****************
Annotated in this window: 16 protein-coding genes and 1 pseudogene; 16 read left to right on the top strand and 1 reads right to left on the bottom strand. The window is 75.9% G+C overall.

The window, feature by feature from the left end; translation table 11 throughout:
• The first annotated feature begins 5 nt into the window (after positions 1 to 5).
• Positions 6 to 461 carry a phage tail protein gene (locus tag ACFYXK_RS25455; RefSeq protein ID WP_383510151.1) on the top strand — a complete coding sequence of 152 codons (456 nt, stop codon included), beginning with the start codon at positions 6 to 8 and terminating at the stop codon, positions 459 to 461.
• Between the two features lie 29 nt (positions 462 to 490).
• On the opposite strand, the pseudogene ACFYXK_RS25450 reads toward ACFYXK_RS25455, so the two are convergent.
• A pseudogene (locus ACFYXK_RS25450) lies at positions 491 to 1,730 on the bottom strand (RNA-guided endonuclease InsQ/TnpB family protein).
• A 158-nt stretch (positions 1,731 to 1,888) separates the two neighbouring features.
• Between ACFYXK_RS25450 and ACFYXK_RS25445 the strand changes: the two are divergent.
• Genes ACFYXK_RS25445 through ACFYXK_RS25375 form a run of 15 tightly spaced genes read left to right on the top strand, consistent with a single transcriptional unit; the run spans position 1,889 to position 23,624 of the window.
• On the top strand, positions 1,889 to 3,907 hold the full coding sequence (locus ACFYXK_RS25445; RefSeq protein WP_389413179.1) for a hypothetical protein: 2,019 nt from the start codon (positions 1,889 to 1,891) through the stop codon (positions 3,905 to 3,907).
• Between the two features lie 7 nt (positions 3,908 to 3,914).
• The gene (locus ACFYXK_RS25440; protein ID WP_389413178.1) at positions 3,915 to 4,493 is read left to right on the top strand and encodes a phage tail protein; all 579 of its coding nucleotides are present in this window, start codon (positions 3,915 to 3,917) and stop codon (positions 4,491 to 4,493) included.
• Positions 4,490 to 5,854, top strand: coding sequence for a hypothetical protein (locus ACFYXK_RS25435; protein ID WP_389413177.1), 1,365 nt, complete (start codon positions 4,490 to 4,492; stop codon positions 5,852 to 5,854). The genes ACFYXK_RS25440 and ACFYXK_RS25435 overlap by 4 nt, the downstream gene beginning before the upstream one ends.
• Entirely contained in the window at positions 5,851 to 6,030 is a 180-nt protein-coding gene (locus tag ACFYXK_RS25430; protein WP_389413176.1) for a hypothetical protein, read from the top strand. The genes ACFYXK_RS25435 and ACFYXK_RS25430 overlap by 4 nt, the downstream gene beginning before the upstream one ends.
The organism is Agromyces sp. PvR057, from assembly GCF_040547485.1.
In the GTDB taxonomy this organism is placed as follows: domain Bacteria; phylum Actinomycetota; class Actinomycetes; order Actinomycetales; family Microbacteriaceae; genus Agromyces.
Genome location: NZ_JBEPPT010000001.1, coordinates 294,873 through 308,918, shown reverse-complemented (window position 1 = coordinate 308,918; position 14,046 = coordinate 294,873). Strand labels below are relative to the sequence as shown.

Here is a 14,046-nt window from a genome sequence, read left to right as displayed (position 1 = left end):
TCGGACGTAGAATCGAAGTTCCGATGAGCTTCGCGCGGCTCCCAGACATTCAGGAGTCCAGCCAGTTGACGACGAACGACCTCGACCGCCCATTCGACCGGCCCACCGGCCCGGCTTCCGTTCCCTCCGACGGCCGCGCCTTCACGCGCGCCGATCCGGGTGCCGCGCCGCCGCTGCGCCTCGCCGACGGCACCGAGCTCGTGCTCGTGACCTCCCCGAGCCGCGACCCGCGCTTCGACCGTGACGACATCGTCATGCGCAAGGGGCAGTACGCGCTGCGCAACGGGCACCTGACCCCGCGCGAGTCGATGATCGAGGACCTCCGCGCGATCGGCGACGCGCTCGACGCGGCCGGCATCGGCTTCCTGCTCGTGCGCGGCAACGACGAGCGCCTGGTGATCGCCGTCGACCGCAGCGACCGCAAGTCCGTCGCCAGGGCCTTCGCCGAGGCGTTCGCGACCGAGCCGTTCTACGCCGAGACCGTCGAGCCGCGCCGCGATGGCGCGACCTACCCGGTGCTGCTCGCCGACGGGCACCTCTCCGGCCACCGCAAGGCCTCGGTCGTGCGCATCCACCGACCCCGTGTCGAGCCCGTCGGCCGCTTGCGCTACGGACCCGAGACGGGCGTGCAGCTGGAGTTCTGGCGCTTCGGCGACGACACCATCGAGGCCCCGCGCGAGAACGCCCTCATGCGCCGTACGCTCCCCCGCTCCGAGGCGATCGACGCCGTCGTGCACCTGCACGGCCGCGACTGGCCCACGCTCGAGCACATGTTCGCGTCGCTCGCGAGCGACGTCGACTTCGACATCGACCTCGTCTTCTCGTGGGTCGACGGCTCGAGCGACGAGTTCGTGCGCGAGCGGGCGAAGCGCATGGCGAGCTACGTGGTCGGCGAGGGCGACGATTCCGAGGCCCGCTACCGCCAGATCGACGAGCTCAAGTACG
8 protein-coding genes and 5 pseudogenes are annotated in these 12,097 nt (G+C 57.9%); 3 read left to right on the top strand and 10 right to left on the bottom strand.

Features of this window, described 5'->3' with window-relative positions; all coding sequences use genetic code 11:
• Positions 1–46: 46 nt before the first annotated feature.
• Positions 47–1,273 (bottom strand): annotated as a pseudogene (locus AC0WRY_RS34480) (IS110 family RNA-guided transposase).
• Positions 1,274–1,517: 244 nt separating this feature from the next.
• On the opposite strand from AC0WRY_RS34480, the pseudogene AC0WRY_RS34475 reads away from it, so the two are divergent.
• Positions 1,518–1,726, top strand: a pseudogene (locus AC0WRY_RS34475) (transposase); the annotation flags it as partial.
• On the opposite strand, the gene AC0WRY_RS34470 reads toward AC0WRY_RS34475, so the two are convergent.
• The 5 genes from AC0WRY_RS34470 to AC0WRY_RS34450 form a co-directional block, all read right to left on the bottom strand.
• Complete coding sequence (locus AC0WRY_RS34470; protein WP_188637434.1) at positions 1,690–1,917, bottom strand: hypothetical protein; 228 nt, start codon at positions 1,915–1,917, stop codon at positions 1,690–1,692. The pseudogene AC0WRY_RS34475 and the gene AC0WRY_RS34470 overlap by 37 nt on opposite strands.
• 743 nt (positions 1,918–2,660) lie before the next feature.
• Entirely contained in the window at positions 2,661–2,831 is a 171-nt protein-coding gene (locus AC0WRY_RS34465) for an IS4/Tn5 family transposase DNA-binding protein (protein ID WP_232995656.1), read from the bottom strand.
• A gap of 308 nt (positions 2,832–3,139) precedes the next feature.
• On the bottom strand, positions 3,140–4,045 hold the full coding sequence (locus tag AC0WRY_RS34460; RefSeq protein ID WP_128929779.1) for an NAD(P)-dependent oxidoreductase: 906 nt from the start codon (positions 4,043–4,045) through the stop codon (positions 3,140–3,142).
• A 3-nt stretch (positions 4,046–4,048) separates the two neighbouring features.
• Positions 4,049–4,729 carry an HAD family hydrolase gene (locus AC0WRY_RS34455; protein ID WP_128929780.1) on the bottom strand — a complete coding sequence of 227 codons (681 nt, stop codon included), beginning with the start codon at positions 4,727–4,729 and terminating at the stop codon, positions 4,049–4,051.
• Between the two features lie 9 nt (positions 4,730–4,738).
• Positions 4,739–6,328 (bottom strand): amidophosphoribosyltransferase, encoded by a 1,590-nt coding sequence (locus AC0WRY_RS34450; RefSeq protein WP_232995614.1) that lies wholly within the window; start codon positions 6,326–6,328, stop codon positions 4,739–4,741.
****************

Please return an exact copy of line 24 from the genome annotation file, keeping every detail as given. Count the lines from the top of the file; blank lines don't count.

• Positions 47–1,273 (bottom strand): annotated as a pseudogene (locus AC0WRY_RS34480) (IS110 family RNA-guided transposase).